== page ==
The Round Goby invasion and its influence on Angling tactics

The Round Goby is a small, aggressive fish that feeds on the bottom. It has the ability to proliferate in new surroundings due to its tolerance to a wide range of environmental conditions. It can spawn up to 4 times in one growing season. (

The invasive Round Goby, native to the Black and Caspian seas in eastern Europe has successfully spread through all five Great Lakes and has moved its way to inland waters including Lake Simcoe. It's believed the fish was brought to North America in the ballast water of transoceanic ships from Europe.

Round Goby were first found in the Pefferlaw Brook in 2004 and concerns were expressed about its impact on Lake Simcoe. In 2005, efforts were made to eradicate the species but efforts were unsuccessful and since 2006, Round Goby have established a population in Lake Simcoe. The threat of these fish come from their aggressive ability to feed on fish eggs, insects and other small organisms. They directly compete for food with other native fish species like Mottled Sculpin. Their aggressive eating habits and ability to breed up to four times a season have helped them multiply and spread quickly.

The native Mottled Sculpin looks very similar to the Round Goby. The main difference is the sculpin does not have a black spot on its dorsal fin and has 2 pelvic fins and not one like the Goby. (

Although Round Goby compete with native fish species, they've become a fundamental part of the Lake Simcoe food web. Yellow Perch, Lake Trout and Whitefish are gorging on the abundant populations in Lake Simcoe. Many anglers are reporting stuffed bellies of Gobies in most of their catches and have had to change tactics in order to catch and find fish. Anglers are also reporting larger than average sized Smallmouth, Lake Trout and Whitefish and attribute the increased sizes to the abundant and easily available Round Goby in the lake.

Historically, Lake Herring, Rainbow Smelt and Shiners made up the main forage of Sportfish in Lake Simcoe. Huge schools of bait fish roamed the lake where they would be stalked and chased by larger predatory fish.

Experienced ice anglers commonly used baits that best represented these long, silvery fish. This included spoons, Jigging Rapala's, shiners, minnow swim baits and other vertical jigging lures. It wasn't uncommon for anglers to be fishing in depths of 80 to 120 feet deep.

Today, Lake Herring, Smelt and Shiners still make up a portion of the diet of many of Lake Simcoe's Sport fish and traditional baits are still being used.

However, artificial baits resembling Round Goby are starting to outshine traditional methods.

Some of the hottest selling baits on the market right now are the "Meeg's," the Badd Boyz, and small brown, soft plastic drop shot baits like the Set the Hook "Drifter". These baits are now appearing in every Simcoe anglers tackle box because they mimic Round Gobies to a tee.

Not only has the bait of choice changed, but the location of choice has changed. Ice anglers are now finding Lake Trout and Whitefish much shallower than traditionally found. They are reporting fish in unusually shallower water, often less than 30 feet. These fish are venturing into shallow waters in search of Round Goby as they prefer hard, rocky substrates and shallow shoals. Although they prefer rocky, harder bottoms, they will use sand a silt bottoms as well.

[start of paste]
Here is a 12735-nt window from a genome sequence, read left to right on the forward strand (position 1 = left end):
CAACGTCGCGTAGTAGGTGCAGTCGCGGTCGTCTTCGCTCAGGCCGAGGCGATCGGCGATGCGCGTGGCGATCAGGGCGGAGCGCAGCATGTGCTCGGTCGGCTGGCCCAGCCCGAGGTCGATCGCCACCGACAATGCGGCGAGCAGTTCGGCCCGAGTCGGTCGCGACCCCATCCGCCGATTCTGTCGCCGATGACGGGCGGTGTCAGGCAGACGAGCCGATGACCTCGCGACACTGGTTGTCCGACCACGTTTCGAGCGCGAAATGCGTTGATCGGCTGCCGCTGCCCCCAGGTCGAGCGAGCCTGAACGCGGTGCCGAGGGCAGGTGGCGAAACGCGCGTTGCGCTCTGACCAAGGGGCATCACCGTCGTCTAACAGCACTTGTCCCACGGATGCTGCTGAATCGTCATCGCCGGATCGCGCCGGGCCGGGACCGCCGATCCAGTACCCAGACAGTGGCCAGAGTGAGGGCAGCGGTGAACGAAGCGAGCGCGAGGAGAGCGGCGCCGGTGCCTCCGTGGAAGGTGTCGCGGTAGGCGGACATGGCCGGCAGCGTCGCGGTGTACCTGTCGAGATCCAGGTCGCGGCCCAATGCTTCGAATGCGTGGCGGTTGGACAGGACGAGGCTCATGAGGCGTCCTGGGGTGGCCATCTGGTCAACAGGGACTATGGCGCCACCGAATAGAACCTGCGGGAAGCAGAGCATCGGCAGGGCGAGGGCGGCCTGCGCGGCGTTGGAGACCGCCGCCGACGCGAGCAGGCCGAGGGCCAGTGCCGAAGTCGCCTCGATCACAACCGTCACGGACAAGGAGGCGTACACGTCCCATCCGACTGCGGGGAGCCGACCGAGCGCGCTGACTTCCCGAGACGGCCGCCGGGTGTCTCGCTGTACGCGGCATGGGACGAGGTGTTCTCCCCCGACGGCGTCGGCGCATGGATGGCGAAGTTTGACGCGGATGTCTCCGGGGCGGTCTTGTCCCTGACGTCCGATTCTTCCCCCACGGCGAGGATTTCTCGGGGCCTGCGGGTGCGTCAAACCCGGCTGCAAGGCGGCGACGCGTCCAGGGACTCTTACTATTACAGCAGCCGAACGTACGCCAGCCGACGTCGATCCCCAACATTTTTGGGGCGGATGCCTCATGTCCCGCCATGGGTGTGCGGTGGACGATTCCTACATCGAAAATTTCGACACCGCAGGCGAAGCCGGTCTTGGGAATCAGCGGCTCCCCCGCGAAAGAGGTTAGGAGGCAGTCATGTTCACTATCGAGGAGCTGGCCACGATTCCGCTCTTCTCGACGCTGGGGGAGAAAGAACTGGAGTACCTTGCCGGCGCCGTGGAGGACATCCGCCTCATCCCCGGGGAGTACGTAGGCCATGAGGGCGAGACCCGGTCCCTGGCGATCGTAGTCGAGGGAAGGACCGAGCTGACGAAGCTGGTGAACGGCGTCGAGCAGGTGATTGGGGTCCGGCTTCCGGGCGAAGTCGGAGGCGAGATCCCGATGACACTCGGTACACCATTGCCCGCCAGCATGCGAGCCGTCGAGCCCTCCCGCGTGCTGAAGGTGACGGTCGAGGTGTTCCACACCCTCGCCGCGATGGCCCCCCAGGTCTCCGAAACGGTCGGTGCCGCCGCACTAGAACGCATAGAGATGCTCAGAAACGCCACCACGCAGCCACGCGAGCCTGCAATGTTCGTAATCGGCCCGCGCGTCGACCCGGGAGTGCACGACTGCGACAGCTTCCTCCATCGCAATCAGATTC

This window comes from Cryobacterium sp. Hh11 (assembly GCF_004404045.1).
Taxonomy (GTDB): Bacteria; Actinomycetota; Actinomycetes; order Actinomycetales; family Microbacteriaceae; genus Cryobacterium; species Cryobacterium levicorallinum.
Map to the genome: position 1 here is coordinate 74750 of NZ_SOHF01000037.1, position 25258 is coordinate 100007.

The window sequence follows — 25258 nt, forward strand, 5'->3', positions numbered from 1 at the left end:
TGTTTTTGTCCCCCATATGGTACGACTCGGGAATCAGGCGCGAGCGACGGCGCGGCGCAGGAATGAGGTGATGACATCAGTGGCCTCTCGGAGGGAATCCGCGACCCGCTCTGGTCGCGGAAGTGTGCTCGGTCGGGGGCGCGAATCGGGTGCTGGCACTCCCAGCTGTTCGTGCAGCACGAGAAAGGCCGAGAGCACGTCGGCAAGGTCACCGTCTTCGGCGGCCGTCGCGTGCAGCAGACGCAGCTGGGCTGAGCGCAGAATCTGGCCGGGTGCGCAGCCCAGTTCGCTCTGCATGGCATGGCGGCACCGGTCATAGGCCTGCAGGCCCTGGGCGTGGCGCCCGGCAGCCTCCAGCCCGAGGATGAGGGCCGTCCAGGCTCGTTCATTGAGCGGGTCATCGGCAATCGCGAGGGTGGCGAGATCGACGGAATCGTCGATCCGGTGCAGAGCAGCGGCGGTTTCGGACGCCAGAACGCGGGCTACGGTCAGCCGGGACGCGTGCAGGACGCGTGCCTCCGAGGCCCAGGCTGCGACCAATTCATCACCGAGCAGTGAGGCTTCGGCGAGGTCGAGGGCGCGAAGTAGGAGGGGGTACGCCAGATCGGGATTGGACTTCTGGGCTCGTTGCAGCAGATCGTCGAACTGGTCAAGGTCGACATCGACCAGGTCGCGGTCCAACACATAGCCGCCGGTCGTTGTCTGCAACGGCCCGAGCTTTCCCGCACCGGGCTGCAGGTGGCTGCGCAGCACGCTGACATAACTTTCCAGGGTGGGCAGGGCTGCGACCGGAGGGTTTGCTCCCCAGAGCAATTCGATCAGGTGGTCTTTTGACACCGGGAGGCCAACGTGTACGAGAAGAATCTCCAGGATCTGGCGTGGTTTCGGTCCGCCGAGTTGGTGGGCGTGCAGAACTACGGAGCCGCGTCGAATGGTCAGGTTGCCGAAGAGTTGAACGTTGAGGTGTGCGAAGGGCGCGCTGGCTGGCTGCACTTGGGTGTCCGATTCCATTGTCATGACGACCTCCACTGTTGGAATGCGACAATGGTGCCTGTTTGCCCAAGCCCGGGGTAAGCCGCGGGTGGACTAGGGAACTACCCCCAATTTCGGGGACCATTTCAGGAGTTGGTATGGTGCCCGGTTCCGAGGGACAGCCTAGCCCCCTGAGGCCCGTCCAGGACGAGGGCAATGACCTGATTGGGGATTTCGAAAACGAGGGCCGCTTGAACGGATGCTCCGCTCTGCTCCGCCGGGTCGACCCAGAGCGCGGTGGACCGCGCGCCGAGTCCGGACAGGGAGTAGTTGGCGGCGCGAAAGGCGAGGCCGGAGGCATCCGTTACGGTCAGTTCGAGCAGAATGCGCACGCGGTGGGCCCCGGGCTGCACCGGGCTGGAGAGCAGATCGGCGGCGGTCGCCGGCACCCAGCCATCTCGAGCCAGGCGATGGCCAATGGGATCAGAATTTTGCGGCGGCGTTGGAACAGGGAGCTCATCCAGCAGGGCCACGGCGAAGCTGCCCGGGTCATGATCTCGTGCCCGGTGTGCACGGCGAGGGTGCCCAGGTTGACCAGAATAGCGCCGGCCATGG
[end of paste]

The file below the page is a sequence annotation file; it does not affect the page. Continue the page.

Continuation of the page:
Ice fishing baits that have performed well for Simcoe Gamefish due to their Goby like appearance.

A Lake Simcoe Whitefish that fell victim to a goby hair jig.

Although Round Goby provide an alternative food source for many fish in Lake Simcoe, it is difficult to say what long term effects may occur to the aquatic ecosystem. One positive note is that they feed on the invasive Quagga and Zebra Mussel. These freshwater mussels have completely changed the landscape of Lake Simcoe. They are filter feeders and consume large amounts of plankton and nutrients, robbing the lake of vital nutrients for other native fish species. By feeding on mussels, this may help unlock nutrients from the lake bottom and redistribute them throughout the aquatic food web.

Specific laboratory studies have shown that Round Goby feed on the eggs and fry of Lake Trout. A study in Lake Erie found when nesting Smallmouth Bass were removed by angling, round goby quickly entered the nest and consumed, on average 2000 eggs before the guarding male was returned. If the male was not removed from his nest, no eggs or larvae were consumed.

The round goby wreaks havoc outside of the water, too. Researchers believe the round goby is linked to outbreaks of Type E botulism. This bacteria can infect fish-eating birds, such as gulls, loons and cormorants. It can restrict their mobility, preventing them from flying or holding their head up. This can, unfortunately, cause the infected bird to drown. This toxin can be passed when an infected mussel is consumed by a round goby, and then the infected goby is eaten by a bird.

The establishment of Round Goby in Lake Simcoe will need to be continually monitored to understand the true impacts they may have on the Lake Simcoe fishery. Furthermore, how popular gamefish species will co exist with this non-native species. As an angler, we are enjoying larger creel sizes and are utilizing new and exciting methods to catch popular game fish due to the Round Goby. However, it is uncertain in the future how this species may impact the Lake Simcoe fishery.

Round Goby's feed on Zebra and Quagga mussels which may help to redistribute important nutrients from the bottom back into the aquatic foodweb.

Round Goby may be linked to Type E Botulism. The toxin can be passed to birds that eat Gobies which have eaten infected mussels. (Photo credit:

Information from this article was gathered from:

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